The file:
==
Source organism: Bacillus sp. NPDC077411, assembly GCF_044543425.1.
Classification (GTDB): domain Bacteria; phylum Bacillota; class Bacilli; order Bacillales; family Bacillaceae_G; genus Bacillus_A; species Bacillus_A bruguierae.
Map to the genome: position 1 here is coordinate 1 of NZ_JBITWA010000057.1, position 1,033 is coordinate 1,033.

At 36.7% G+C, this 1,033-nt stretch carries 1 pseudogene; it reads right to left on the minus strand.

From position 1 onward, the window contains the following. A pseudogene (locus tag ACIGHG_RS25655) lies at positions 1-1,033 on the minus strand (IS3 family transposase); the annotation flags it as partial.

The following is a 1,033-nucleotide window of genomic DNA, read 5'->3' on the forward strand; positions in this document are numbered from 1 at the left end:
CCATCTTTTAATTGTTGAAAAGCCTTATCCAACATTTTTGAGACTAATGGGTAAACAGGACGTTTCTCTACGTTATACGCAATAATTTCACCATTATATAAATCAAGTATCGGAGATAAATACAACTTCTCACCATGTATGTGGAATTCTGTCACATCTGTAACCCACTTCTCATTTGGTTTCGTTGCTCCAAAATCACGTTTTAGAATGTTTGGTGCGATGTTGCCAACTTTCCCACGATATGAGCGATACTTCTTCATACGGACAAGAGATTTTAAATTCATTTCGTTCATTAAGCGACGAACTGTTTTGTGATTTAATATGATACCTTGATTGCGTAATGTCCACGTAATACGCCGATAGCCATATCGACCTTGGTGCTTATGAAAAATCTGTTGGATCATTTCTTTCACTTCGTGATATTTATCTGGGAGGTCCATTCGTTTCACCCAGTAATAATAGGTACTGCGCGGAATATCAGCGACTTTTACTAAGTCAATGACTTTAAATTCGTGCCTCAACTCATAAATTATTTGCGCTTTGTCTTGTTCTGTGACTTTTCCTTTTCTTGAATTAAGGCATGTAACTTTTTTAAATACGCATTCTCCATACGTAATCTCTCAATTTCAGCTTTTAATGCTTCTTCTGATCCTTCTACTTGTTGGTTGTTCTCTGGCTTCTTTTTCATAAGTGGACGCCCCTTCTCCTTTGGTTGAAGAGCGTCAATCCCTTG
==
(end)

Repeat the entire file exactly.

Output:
Source organism: Bacillus sp. NPDC077411, assembly GCF_044543425.1.
Classification (GTDB): domain Bacteria; phylum Bacillota; class Bacilli; order Bacillales; family Bacillaceae_G; genus Bacillus_A; species Bacillus_A bruguierae.
Map to the genome: position 1 here is coordinate 1 of NZ_JBITWA010000057.1, position 1,033 is coordinate 1,033.

At 36.7% G+C, this 1,033-nt stretch carries 1 pseudogene; it reads right to left on the minus strand.

From position 1 onward, the window contains the following. A pseudogene (locus tag ACIGHG_RS25655) lies at positions 1-1,033 on the minus strand (IS3 family transposase); the annotation flags it as partial.

The following is a 1,033-nucleotide window of genomic DNA, read 5'->3' on the forward strand; positions in this document are numbered from 1 at the left end:
CCATCTTTTAATTGTTGAAAAGCCTTATCCAACATTTTTGAGACTAATGGGTAAACAGGACGTTTCTCTACGTTATACGCAATAATTTCACCATTATATAAATCAAGTATCGGAGATAAATACAACTTCTCACCATGTATGTGGAATTCTGTCACATCTGTAACCCACTTCTCATTTGGTTTCGTTGCTCCAAAATCACGTTTTAGAATGTTTGGTGCGATGTTGCCAACTTTCCCACGATATGAGCGATACTTCTTCATACGGACAAGAGATTTTAAATTCATTTCGTTCATTAAGCGACGAACTGTTTTGTGATTTAATATGATACCTTGATTGCGTAATGTCCACGTAATACGCCGATAGCCATATCGACCTTGGTGCTTATGAAAAATCTGTTGGATCATTTCTTTCACTTCGTGATATTTATCTGGGAGGTCCATTCGTTTCACCCAGTAATAATAGGTACTGCGCGGAATATCAGCGACTTTTACTAAGTCAATGACTTTAAATTCGTGCCTCAACTCATAAATTATTTGCGCTTTGTCTTGTTCTGTGACTTTTCCTTTTCTTGAATTAAGGCATGTAACTTTTTTAAATACGCATTCTCCATACGTAATCTCTCAATTTCAGCTTTTAATGCTTCTTCTGATCCTTCTACTTGTTGGTTGTTCTCTGGCTTCTTTTTCATAAGTGGACGCCCCTTCTCCTTTGGTTGAAGAGCGTCAATCCCTTG